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Vacuum and cryogenics

Vacuum and cryogenics

Thermal vacuum test systems: gearing up for preflight qualification of small satellites

18 Feb 2021 Sponsored by Rydberg Vacuum Sciences

Rydberg Vacuum Sciences provides a core enabling technology to support the development and prelaunch validation of small-satellite systems

RVS system
Get into orbit: RVS specializes in on off-the-shelf thermal vacuum testing systems for research and industry customers seeking to launch inexpensive small satellites. (Courtesy: RVS)

Space, it seems, is no longer the final frontier that it used to be. The emergence of small satellites – broadly, instruments with a mass ranging from 1 to 500 kg – has, in large part, levelled the playing field in the space industry over the past two decades. Agile start-up companies, established manufacturers and even university research groups are all now in a position to compete with the big-budget missions of government space agencies – opening up commercial and scientific opportunities in applications as diverse as remote sensing, environmental protection, asset tracking and logistics, and machine-to-machine communication for the “Internet of Things”.

The upward trajectory is clear to see: the evolution of small-satellite technologies will continue apace, squeezing more and more functionality into ever-decreasing payloads while further lowering the barriers to entry for new-entrants to the space industry. All of which translates into relentless downward pressure on the capital/operational spend of satellite developers and their engineering teams – not least when it comes to the exacting test programmes needed to qualify satellite systems for launch and, ultimately, long-term operation in orbit.

Vacuum versatility

With this in mind, US start-up Rydberg Vacuum Sciences (RVS) is busy establishing itself as a “go-to” equipment provider in the emerging test-and-measurement ecosystem serving the small-satellite community. More precisely, RVS is targeting a specialist niche in the preflight qualification workflow for small satellites and their constituent systems: the provision of affordable, off-the-shelf thermal vacuum bake-out and thermal vacuum cycling products.

“I see RVS as a direct response to the democratization of the satellite launch industry,” explains Joshua Gurian, founder and president of the Seattle-based test-and-measurement specialist. “Right now, we’re seeing more orders from private-sector entrants to the space industry, though it’s worth noting that the long-term goal is also to make our ‘drop-in-place’ test solutions accessible to burgeoning small-satellite R&D initiatives within North American universities and further afield.”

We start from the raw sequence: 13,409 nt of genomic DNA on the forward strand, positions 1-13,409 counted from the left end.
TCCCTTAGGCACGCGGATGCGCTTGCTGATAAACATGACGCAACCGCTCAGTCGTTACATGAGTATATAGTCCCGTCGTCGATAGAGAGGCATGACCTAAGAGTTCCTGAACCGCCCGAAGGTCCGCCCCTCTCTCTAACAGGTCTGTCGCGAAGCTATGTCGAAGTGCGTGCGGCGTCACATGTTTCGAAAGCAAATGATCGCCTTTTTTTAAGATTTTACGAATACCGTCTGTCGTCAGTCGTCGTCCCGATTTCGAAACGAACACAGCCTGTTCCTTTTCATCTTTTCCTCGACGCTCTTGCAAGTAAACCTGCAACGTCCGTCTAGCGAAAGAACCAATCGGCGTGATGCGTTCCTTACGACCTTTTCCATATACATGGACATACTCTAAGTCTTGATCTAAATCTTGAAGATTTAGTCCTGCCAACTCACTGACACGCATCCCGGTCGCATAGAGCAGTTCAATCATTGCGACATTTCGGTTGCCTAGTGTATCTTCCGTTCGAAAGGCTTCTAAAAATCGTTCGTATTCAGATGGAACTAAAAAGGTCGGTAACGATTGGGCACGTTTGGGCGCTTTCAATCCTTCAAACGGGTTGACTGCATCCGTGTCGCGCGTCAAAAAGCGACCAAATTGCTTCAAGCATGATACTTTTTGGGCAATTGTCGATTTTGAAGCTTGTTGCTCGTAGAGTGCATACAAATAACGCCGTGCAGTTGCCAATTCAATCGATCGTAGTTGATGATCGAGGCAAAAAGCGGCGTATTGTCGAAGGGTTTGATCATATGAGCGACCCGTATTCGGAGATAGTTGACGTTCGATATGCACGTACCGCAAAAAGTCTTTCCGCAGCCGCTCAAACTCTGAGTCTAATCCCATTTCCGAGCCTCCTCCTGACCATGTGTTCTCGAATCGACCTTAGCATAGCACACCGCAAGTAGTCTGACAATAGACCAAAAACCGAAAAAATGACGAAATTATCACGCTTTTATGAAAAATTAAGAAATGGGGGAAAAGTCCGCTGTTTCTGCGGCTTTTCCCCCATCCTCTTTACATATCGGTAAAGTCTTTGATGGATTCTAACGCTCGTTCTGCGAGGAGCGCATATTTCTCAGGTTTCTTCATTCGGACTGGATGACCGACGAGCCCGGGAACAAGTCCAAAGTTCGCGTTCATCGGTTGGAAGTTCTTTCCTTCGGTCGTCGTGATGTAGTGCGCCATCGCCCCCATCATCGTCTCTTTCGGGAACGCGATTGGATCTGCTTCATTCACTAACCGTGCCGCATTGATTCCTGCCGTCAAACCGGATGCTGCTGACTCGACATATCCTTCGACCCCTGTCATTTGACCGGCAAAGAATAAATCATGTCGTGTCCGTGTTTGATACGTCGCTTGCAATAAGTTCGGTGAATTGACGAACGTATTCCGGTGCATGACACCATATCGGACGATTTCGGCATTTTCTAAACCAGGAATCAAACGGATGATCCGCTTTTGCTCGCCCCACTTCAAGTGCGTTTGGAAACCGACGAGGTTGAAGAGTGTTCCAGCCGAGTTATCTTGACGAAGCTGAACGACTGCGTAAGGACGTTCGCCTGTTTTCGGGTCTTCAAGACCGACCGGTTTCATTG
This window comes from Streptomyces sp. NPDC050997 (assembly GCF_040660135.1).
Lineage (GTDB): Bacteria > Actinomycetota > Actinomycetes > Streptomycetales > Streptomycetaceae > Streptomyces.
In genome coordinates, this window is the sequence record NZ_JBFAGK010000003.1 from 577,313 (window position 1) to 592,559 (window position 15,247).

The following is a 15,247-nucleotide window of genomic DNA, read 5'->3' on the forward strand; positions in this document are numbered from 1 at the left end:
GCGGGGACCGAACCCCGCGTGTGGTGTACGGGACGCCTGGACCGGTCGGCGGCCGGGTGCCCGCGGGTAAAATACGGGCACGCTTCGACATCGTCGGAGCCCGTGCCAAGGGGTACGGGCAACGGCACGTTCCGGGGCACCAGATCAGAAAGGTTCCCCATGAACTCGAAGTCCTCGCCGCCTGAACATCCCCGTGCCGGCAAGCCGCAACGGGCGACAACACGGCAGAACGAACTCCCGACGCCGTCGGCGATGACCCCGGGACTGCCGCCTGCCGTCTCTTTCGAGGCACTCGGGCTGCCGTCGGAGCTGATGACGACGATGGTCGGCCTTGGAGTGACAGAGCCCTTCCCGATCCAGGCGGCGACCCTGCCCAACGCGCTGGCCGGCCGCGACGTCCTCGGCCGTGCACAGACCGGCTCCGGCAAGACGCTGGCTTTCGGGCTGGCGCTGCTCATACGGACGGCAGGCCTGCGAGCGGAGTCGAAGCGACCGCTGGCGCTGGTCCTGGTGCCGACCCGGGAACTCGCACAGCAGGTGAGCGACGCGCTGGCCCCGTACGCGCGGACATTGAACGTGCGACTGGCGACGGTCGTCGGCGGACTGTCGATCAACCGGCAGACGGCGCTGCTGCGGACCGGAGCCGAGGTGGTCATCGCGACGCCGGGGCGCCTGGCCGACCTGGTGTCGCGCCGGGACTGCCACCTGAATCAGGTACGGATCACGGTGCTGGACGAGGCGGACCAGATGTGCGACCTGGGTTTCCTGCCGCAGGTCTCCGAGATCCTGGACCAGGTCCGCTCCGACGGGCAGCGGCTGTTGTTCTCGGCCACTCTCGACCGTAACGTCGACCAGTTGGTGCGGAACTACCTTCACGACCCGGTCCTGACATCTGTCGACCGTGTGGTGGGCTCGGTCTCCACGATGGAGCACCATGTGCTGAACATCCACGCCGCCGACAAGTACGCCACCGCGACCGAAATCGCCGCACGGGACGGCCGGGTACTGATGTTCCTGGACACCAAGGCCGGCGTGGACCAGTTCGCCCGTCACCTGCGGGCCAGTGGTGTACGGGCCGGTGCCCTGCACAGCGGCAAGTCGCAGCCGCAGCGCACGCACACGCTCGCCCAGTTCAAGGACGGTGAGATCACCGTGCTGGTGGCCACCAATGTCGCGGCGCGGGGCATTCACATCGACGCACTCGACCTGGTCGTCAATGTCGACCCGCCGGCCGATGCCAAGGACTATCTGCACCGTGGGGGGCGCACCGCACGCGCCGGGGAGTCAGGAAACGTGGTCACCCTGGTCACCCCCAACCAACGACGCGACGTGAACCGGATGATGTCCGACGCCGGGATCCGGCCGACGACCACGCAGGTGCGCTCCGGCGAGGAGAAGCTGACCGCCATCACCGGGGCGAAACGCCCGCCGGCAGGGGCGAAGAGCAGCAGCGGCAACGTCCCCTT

That twin-track approach is already evident. Last year, for example, RVS supplied two thermal vacuum test systems to AST&Science, which is developing a space-based cellular broadband network (SpaceMobile) to provide 4G/5G connectivity to smartphones anywhere on the planet. “We’ve shipped to AST&Science facilities in Texas and Israel, where they’re testing fold-out solar panels for their SpaceMobile satellite constellation,” says Gurian. “Another three test systems are on their way to the Space Dynamics Laboratory at Utah State University, which is looking to increase its small-satellite testing capacity for both in-house and for-hire projects.”

Passing the test

JG headshot

For satellite developers big and small, there are no short-cuts into orbit. Consider the thermal vacuum test programme for any small-satellite project: it’s an exhaustive undertaking that requires granular evaluation at the component, subsystem and system level. A thermal vacuum cycling test, for example, will see the craft’s hardware and instrumentation put through its paces and subjected to a “step-and-repeat” programme of extreme hot and cold temperatures in a high-vacuum environment, while a thermal balance test aims to demonstrate the effectiveness of the craft’s thermal control systems for maintaining the temperature of key systems within predefined limits. There’s also a vacuum bake-out requirement, in which the satellite hardware is heated to high temperature under high vacuum to quantify levels of material outgassing (the products of which can adversely affect the performance of on-board imaging systems, thermal radiators, solar cells and the like).